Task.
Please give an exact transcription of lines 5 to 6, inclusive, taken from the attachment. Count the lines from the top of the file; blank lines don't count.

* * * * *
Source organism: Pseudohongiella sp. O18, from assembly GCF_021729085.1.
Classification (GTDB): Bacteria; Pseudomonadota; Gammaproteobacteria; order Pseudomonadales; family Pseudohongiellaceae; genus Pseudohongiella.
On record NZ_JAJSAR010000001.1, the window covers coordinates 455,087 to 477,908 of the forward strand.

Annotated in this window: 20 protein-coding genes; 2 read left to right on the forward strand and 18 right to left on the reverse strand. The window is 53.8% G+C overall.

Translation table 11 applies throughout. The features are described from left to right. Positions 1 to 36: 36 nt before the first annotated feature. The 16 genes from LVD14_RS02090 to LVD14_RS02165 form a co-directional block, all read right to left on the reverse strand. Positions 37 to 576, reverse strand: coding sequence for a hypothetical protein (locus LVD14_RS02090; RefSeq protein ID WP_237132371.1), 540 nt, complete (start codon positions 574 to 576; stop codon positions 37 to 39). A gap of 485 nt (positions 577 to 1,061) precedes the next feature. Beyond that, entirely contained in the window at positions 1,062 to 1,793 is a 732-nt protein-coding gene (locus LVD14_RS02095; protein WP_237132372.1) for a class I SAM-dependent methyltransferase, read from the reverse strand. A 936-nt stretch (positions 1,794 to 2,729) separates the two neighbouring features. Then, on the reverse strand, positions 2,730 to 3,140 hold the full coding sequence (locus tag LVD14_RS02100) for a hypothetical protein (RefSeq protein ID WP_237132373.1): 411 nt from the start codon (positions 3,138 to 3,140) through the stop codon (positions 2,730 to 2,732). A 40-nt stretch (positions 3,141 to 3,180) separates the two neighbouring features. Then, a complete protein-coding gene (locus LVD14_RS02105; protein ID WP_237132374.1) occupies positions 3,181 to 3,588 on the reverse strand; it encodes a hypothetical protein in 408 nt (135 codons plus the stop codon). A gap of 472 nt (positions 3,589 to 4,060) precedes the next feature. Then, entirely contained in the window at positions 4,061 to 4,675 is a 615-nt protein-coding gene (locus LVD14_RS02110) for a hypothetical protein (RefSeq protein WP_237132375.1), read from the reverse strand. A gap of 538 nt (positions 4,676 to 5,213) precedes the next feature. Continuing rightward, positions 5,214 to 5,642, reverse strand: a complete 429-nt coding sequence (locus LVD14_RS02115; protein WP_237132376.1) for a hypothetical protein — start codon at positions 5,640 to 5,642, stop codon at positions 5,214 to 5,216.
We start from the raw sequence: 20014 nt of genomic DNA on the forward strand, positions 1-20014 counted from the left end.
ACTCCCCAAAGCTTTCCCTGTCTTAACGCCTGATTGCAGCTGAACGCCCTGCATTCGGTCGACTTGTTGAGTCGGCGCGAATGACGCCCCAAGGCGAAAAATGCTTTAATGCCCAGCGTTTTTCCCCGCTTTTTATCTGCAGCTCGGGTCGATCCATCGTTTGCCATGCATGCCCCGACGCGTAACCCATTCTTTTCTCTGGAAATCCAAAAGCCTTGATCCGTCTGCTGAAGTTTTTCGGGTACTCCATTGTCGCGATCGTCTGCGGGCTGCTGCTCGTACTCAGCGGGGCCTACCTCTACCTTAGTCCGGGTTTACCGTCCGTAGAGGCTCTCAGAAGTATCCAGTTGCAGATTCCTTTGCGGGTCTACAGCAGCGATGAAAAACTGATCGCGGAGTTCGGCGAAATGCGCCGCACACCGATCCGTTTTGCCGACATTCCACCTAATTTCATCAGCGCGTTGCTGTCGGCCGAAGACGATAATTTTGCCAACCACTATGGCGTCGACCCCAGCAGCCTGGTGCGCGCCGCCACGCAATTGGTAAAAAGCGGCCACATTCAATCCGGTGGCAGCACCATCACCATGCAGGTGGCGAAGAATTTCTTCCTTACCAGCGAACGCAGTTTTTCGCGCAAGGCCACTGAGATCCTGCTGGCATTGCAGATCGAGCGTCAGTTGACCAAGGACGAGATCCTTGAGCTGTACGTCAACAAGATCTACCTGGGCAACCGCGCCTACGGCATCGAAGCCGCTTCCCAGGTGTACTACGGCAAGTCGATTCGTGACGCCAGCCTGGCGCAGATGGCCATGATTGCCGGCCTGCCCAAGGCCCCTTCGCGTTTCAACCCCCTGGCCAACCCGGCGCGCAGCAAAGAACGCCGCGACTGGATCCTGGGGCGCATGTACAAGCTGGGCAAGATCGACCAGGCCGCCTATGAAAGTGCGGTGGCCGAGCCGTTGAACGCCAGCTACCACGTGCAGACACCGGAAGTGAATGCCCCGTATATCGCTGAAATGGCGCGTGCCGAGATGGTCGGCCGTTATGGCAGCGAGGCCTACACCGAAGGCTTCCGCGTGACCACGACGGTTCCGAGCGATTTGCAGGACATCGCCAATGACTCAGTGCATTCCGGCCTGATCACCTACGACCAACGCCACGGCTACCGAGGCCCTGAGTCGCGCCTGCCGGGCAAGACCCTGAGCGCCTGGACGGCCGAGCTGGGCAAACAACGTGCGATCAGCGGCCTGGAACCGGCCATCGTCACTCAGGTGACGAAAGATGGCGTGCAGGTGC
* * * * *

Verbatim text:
Translation table 11 applies throughout. The features are described from left to right. Positions 1 to 36: 36 nt before the first annotated feature. The 16 genes from LVD14_RS02090 to LVD14_RS02165 form a co-directional block, all read right to left on the reverse strand. Positions 37 to 576, reverse strand: coding sequence for a hypothetical protein (locus LVD14_RS02090; RefSeq protein ID WP_237132371.1), 540 nt, complete (start codon positions 574 to 576; stop codon positions 37 to 39). A gap of 485 nt (positions 577 to 1,061) precedes the next feature. Beyond that, entirely contained in the window at positions 1,062 to 1,793 is a 732-nt protein-coding gene (locus LVD14_RS02095; protein WP_237132372.1) for a class I SAM-dependent methyltransferase, read from the reverse strand. A 936-nt stretch (positions 1,794 to 2,729) separates the two neighbouring features. Then, on the reverse strand, positions 2,730 to 3,140 hold the full coding sequence (locus tag LVD14_RS02100) for a hypothetical protein (RefSeq protein ID WP_237132373.1): 411 nt from the start codon (positions 3,138 to 3,140) through the stop codon (positions 2,730 to 2,732). A 40-nt stretch (positions 3,141 to 3,180) separates the two neighbouring features. Then, a complete protein-coding gene (locus LVD14_RS02105; protein ID WP_237132374.1) occupies positions 3,181 to 3,588 on the reverse strand; it encodes a hypothetical protein in 408 nt (135 codons plus the stop codon). A gap of 472 nt (positions 3,589 to 4,060) precedes the next feature. Then, entirely contained in the window at positions 4,061 to 4,675 is a 615-nt protein-coding gene (locus LVD14_RS02110) for a hypothetical protein (RefSeq protein WP_237132375.1), read from the reverse strand. A gap of 538 nt (positions 4,676 to 5,213) precedes the next feature. Continuing rightward, positions 5,214 to 5,642, reverse strand: a complete 429-nt coding sequence (locus LVD14_RS02115; protein WP_237132376.1) for a hypothetical protein — start codon at positions 5,640 to 5,642, stop codon at positions 5,214 to 5,216.
We start from the raw sequence: 20014 nt of genomic DNA on the forward strand, positions 1-20014 counted from the left end.